Tuesday, February 24, 2009

Thai Nakorn (Stanton, CA)

Thai Nakorn
11951 Beach Blvd, Stanton, CA 90680
714.799.2031
www.yelp.com/biz/thai-nakorn-restaurant-stanton (Yelp, restaurant has no web site)
Tue 02/24/2009, 07:55p-08:05p




In my post on Phuket Thai, I wrote that Thai Nakorn is the spot for Thai food in Orange County. The place is almost an institution, having been around for 20 years--a lifetime in the restaurant business. Thai Nakorn (fyi: "Nakorn" means "city") specializes in Northern and Northeastern Thai, or Isan, cuisine. Influenced by neighboring Laos, the food is characterized by its heavy use of chilies, sticky rice, garlic, and lime. Prototypical dishes from the region include larb (meat salad), som tam (spicy papaya salad), and gai yang (grilled chicken).

I'd first eaten at Thai Nakorn many years ago, when it was still at its original location at 8674 Stanton Ave in Buena Park (by Knott's Berry Farm). In 2003, another Thai Nakorn opened up at 12532 Garden Grove Blvd in Garden Grove (by The Block); apparently, there was some family feud and most all the staff left the original Thai Nakorn for this new location. The Buena Park location was eventually shut down in 2005, as the building's landlord wanted to raze the structure in order to clear the way for condos. As for the new Garden Grove location, I actually paid a visit in late 2006 with a Thai colleague of mine--I recall the food being very good. All was going well until January 8, 2007, when the building burned to the ground. I never found out what caused the fire, but I've heard uncorroborated allegations of arson.

I believe the plan by the owners, Wanida Sreewarom and family, is to rebuild in Garden Grove (a quick check on Google Maps confirms this, showing the building under construction). On April 23, 2007, they opened a new Thai Nakorn in Stanton as an interim solution--the subject of this post. At one time, there was also a Thai Nakorn located in Mission Viejo. From what I understand, that restaurant was also the result of some family infighting, and was never up to par food-wise. The family has since rid itself of ownership, and the place is now called Glass Door.


Thai Nakorn's new location is definitely a step down from its former dig in Garden Grove. The restaurant is sandwiched between a Kragen auto parts store and The Lounge, the Thuy Li-owned bikini sports bar-cum-pool hall.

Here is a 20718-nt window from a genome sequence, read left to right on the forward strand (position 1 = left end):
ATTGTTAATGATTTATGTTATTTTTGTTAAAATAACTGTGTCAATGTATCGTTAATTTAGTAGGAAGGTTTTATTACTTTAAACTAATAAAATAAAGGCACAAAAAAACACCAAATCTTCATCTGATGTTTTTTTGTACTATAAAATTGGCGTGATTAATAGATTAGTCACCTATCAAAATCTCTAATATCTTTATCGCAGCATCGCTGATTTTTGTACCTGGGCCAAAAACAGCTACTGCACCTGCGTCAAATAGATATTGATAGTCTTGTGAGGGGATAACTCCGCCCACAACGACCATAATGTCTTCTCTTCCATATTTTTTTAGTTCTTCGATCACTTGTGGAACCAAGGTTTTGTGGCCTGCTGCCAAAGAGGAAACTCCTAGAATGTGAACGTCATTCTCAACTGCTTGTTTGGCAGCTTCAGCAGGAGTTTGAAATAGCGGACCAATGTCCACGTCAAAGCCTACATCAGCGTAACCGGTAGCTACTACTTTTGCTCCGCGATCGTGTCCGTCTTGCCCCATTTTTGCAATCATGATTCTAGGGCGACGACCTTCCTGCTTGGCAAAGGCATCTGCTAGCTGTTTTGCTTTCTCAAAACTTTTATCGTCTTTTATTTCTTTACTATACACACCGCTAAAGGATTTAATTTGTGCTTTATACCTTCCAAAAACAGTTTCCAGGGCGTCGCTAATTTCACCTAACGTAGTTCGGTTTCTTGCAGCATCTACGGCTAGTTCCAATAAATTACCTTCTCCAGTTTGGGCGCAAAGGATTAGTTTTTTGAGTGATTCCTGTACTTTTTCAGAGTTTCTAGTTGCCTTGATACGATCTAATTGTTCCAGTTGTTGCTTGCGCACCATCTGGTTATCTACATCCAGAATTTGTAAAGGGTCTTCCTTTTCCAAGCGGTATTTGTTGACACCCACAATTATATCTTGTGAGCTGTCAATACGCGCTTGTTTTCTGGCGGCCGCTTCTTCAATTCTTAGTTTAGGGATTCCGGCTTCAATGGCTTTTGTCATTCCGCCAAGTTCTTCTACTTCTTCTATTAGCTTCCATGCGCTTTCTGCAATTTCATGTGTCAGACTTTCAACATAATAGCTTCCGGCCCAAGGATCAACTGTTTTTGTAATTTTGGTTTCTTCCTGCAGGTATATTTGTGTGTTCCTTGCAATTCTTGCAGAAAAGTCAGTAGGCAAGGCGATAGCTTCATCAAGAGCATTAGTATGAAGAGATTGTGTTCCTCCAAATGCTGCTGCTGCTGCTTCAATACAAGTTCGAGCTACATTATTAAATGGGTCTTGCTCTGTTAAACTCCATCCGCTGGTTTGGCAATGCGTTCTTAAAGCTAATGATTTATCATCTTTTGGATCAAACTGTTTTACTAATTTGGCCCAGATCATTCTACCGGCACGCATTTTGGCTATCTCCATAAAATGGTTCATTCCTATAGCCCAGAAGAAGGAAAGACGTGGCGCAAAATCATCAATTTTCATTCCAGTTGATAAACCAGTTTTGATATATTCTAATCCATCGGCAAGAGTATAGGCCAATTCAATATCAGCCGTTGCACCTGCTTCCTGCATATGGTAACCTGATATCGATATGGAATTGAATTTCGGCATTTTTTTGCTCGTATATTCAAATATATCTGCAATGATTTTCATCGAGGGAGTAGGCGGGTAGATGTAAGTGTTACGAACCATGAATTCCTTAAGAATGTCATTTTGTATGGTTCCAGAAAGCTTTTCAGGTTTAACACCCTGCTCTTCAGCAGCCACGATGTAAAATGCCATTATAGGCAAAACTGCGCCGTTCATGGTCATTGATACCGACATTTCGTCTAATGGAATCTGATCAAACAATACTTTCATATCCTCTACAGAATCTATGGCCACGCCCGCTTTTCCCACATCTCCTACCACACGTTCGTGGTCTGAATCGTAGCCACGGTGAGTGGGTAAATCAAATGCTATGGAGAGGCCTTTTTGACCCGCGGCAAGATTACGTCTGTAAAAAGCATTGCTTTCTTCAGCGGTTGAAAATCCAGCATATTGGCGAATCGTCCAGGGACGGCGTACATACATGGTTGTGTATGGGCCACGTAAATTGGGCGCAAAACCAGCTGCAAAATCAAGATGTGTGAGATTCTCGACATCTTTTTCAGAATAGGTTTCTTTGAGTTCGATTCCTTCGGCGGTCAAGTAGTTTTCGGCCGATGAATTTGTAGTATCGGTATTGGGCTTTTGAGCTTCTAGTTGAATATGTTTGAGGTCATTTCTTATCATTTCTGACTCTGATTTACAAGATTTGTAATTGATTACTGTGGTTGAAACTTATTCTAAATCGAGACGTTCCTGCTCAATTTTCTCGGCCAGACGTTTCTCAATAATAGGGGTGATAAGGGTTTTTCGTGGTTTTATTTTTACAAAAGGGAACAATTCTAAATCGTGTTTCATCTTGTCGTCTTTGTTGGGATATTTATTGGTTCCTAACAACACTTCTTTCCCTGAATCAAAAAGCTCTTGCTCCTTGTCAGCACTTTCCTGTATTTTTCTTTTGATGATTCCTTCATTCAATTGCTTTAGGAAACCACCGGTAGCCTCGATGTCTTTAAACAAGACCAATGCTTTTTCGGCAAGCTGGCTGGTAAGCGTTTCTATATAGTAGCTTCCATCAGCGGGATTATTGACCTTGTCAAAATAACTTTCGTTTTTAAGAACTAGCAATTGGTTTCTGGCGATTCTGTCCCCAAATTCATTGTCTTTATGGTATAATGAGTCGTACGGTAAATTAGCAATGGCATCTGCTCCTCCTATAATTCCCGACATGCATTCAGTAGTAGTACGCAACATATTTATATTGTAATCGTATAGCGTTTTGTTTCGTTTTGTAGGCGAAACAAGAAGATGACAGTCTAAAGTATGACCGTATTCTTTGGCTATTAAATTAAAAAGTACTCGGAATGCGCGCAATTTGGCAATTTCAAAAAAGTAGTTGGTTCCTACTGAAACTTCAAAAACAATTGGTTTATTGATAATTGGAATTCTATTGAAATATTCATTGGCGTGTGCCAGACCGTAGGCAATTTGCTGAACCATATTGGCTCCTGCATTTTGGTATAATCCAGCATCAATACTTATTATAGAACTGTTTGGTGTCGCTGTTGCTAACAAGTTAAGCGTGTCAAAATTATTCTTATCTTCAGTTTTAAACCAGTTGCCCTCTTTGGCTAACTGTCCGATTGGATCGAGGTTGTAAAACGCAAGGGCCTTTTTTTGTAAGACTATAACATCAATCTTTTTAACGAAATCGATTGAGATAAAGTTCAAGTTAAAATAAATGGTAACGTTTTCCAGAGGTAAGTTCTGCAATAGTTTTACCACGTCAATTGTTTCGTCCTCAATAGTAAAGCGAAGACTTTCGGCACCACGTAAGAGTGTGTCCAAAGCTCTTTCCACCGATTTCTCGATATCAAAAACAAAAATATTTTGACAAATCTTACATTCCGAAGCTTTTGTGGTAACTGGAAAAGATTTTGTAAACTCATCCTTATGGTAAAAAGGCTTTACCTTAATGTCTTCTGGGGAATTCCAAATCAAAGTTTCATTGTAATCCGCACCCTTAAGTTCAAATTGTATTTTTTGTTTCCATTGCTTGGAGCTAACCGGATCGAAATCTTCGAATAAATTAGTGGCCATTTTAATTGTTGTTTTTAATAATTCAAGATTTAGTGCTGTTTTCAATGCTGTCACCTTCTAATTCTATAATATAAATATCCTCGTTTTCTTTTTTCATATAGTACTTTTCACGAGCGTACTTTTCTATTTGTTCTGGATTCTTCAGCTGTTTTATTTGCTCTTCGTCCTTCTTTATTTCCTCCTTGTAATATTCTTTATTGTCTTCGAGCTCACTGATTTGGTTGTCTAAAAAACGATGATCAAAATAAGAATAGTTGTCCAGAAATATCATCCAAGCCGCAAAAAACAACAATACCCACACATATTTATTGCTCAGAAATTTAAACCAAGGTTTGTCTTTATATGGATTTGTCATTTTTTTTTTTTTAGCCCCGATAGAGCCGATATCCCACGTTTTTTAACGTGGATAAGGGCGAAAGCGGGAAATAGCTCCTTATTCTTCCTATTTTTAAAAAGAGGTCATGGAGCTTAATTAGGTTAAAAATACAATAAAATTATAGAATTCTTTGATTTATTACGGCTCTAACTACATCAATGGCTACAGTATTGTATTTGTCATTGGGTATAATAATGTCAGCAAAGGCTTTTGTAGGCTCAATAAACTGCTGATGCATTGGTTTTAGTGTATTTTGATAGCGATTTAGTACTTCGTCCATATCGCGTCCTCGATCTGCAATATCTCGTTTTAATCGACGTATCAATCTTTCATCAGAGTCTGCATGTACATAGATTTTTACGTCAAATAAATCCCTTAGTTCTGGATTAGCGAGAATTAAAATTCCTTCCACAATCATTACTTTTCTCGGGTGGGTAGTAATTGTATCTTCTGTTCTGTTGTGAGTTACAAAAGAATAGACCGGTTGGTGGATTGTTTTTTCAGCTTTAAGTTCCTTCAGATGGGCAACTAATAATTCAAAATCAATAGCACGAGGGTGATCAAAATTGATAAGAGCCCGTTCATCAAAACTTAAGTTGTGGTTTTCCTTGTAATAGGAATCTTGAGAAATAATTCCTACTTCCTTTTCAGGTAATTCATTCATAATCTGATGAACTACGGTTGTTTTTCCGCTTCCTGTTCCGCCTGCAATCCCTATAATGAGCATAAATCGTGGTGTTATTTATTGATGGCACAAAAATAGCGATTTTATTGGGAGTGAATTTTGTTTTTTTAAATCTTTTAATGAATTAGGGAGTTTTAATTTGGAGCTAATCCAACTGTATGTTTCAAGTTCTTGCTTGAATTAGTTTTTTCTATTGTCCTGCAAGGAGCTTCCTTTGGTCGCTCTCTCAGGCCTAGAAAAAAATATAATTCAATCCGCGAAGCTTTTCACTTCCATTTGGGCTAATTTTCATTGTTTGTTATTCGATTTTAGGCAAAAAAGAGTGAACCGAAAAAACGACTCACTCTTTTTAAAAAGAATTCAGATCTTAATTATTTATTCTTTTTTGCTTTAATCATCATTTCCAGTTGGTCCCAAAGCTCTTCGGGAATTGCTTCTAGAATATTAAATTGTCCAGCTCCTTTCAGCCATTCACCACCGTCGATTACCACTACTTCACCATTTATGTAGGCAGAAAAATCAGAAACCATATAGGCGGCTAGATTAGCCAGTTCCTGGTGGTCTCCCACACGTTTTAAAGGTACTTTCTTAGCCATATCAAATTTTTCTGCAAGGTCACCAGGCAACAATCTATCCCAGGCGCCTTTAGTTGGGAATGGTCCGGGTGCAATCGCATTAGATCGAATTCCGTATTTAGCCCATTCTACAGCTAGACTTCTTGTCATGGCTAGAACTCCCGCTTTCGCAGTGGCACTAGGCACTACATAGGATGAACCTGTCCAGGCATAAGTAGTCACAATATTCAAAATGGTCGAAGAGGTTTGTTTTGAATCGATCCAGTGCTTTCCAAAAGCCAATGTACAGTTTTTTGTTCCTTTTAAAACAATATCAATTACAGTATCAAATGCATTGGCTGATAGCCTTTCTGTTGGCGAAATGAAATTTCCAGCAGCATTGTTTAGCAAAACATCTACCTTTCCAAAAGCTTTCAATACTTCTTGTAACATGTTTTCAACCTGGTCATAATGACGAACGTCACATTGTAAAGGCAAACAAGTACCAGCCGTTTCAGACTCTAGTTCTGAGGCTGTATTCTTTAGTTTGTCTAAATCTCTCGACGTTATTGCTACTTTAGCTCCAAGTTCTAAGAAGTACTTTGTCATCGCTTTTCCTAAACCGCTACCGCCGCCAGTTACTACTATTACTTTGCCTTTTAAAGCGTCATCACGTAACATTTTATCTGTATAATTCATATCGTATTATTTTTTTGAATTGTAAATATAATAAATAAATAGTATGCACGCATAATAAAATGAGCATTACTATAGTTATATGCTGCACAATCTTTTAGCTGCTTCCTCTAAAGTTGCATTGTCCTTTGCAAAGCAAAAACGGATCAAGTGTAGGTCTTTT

The interior also lacks the glamour of the previous locale, and seems cold, clinical in comparison.


The menu is slightly more interesting than that of your typical Thai place. Note also how the address of the Garden Grove location is still listed along with the Stanton one. Click for larger versions.


To wash down the famously spicy food, we first popped a bottle of Canals & Nubiola Cava Brut from Cataluña, Spain. Cava is, of course, Spain's answer to Champagne, and this was a nice example of it--clean, crisp, refreshing, with loads of citrus, a bit of stone fruit, and some yeast on the finish. Great for staving off the heat.

We then went with a duo of India Pale Ales from Stone Brewing Company in Escondido, CA. IPAs are generally bitter, hoppy beers. The standard Stone IPA was a pretty prototypical example of the style, with loads of hop balanced by the richness of malt and a bit of citrus tang. Kicking things up a notch, the Stone Ruination is a double IPA, meaning more hops, and more malt. Compared to the standard IPA, this was definitely hoppier and more bitter, but also spicier, more floral, and more complex.


Chicken with Green Chili and Mint Over Rice [$8.45]
We wanted a rice-based dish, but something more interesting than the typical Thai fried rice, so we decided to go with this. The chili and basil really came to the fore on the palate, backed by just a hint of mint. The initial sensation then gave way to the comparatively mild savoriness of the rice. It had just the right amount of spiciness, so pouring on the small container of chili sauce pushed things over the top.


Pahd Thai [$8.00]
Pan fried Thai noodles with pork and shrimp. Pad Thai is just about the most prototypical Thai dish out there, so it's a bit surprising that the dish is actually of Vietnamese and Chinese origin, and only became well-known in Thailand in the past century. I'm actually not a huge fan of the dish (give me a pad kee mao any day), but my dining companion wanted to order it. The noodles came with bean sprouts, nuts, and pepper flakes on the side, and we eagerly dumped every last bit of it on. The result was a pad Thai that was a bit too sweet for me, thought this was somewhat tempered by the nutty and spicy components of the dish. I quite liked the crunch provided by the fresh bean sprouts, but overall, I've had better.


Beef Panang [$8.45]
Beef panang is basically a curried beef dish, flavored with coconut, kaffir lime, sugar, and of course, fish sauce (nam pla). The beef itself was almost like a braised preparation, quite tender, and actually reminiscent of the beef in Chinese niu ro mein, or beef noodle soup. Panang typically contains less coconut milk than other curries, and as a result, it was quite spicy indeed, though the bell peppers did offset some of the heat. Very nice. This would be superb over rice.

Thai Nakorn serves up some tasty (and spicy!) food, though at the same time, it wasn't necessarily head and shoulders above other Thai places I've tried. I recall my previous meals at Thai Nakorn being much more interesting, but I really think it comes down to what you get; it definitely helps to come with Thai people who know what to order. Nevertheless, I know I'll be back--hopefully at the newly finished Garden Grove location.

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